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Barbara Bailey retires after 41 years of news anchoring at WKYT

Harlan native Barbara Bailey signed off for the last time at WKYT on Friday after a 41-year career in broadcasting.

Bailey, Kentucky’s longest-serving television news anchor, grew from being a hometown reporter at the Harlan Enterprise to one of the most beloved anchors across the commonwealth.

To celebrate her service, the University of Kentucky has voted to induct her into the Kentucky Journalism Hall of Fame this year. She was also honored by the Kentucky Broadcasters Association, which presented its Mic Hall of Fame Award to her in 2019.

“Barbara will always have a special place in my heart, with the Harlan County connection and being a great broadcaster that I’ve watched my entire career. There is no replacing Barbara,” said Jeff Anderson, WKYT vice president and general manager.

Having always loved reading and writing, Bailey said she kept her nose in a book throughout her school life, noting she was often shy and timid.

“I tried out for the speech team and didn’t make it because I was just so nervous,” she said. “But I did take a lot of music classes. So when it came time to decide what to do when I went to UK, I was a music major.”

But once there, Bailey said she “got her bearings,” asking herself what she was really going to do with her life. Coming back to her original interest in books and writing and listening to the Watergate hearings nearly everywhere she went, Bailey said it suddenly clicked.

“I think what really sealed the deal for me was working at the Harlan Daily Enterprise,” she said. “I was so excited when I got my job there, and Ewell Balltrip was a fabulous, fabulous teacher. He was just so wonderful.”

Bailey reminisced about the first time she entered the Enterprise office, with Balltrip asking her what she wanted to do with her life.

Unsure of the path she wanted to take, Bailey told him she thought she wanted to be a reporter or maybe go into public relations.

“At the time I was taking some PR classes and he said, ‘What?!’ I think he made it his mission to make sure that I said, with authority, ‘I am going to be a reporter!’ It was such a blessing to work there,” she said.

Bailey got her start in the newspaper business in the late 1970s when she came to the Enterprise in hopes of having a summer job away from the hustle and bustle of college life.

“I was hooked as soon as I had that newspaper in my hands and saw that byline. You just don’t have that in TV,” Bailey said. “You don’t get copies of what you do on TV like that. I can’t sit back and see what we did. It’s more fleeting. I just think there’s something so special about newspapers.”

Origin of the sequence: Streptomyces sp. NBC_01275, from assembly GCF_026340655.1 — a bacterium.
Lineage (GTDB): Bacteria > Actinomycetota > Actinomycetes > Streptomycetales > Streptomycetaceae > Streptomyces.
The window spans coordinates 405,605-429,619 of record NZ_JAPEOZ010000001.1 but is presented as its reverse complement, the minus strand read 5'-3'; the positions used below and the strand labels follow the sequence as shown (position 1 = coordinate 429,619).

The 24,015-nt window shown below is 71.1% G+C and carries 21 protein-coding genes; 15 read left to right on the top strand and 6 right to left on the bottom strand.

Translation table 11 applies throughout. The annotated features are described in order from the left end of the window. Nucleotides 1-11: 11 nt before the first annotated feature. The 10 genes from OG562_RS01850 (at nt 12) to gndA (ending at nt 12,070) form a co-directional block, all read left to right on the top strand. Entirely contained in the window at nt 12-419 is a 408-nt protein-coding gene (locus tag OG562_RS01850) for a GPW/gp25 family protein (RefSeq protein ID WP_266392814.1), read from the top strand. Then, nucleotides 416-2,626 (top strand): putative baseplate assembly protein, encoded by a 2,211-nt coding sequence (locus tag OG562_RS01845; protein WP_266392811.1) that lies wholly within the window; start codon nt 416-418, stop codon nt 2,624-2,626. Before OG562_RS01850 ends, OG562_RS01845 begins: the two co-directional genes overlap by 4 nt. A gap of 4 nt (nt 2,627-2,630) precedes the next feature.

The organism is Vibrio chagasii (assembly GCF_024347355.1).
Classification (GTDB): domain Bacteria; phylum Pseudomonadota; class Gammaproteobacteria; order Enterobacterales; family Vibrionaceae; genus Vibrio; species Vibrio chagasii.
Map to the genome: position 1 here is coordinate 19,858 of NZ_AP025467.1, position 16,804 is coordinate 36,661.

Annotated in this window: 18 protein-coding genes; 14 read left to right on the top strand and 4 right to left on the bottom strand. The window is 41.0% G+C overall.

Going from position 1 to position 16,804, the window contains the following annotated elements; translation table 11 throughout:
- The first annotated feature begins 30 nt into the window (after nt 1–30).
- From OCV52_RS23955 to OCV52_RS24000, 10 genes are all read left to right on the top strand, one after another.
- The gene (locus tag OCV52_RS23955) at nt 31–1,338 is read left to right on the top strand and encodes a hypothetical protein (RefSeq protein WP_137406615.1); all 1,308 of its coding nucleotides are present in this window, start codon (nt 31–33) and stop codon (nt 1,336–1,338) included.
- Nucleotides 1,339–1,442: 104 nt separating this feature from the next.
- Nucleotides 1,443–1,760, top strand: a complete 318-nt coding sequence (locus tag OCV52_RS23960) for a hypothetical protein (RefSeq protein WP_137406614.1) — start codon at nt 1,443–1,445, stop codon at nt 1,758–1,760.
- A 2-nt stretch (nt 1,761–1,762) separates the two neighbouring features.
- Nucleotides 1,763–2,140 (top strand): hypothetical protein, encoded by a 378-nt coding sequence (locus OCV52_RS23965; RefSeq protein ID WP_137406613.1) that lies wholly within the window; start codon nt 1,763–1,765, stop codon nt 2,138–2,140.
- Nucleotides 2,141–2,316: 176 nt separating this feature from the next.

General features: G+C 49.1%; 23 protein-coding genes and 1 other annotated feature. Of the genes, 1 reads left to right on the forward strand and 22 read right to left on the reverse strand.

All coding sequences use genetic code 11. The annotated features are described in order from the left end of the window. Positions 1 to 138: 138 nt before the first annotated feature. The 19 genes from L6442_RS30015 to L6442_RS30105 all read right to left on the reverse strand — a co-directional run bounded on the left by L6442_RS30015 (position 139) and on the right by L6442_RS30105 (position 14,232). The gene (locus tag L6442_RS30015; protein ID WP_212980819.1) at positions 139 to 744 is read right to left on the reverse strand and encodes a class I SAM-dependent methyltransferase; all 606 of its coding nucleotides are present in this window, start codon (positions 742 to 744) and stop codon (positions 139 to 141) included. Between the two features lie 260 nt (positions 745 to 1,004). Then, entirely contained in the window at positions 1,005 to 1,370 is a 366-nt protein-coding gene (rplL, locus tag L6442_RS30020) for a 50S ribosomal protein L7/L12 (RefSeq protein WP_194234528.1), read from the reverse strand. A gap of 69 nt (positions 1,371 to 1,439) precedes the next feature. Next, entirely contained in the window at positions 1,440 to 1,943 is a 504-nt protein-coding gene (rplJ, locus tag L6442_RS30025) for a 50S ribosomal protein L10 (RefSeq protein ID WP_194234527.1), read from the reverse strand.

Bailey said knowing what path to take in life comes for everyone at different times, being quick to add there is nothing wrong with that because “you want to know it’s the right path.”

She said her love of reading was a special memory she has of her grandmother.

“She lived on Mound Street, right on the corner across from where you could see the school,” she said. “I would spend the night with her a lot on weekends and that’s what we would do on Saturday morning. We would walk downtown to the public library and trade in our books and come back. She really got me into that love of reading.”

Having started as a newsroom assistant at WKYT before anchoring her first newscast in 1980, moving up to co-anchor alongside John Lindgren (1984) and eventually Bill Bryant and Sam Dick (late 1980s), Bailey said she found her job as a news anchor to be very important and made it her job to get people the truth through her role as a reporter.

“People can get their information so many ways and so quickly, but they still need to have that element of trust,” she said. “If they can pick it up on the phone and say, ‘I just saw a Tweet that said this happened,’ do they know if it was from a legitimate news source? There’s still a lot to be said for a newspaper with a good reputation or a TV station that values the true meaning of journalism.”

Bailey said although retirement is a new and exciting chapter in her life, she was emotional driving through the gates at WKYT for the last time as a news anchor.

“You don’t do something for 41 years and not have an overwhelming feeling, but it’s time,” she said. “I want to spend time with my grandbabies.”

Bailey said after years of her family being patient with her and the demands that came with her job, she is looking forward to a “quieter pace” to enjoy the rest of her life with family and friends.

Bailey is married to Roger Cowden. They have two children, Courtney Cowden Woomer and Clark Cowden, and granddaughters Callie and Caroline Woomer.

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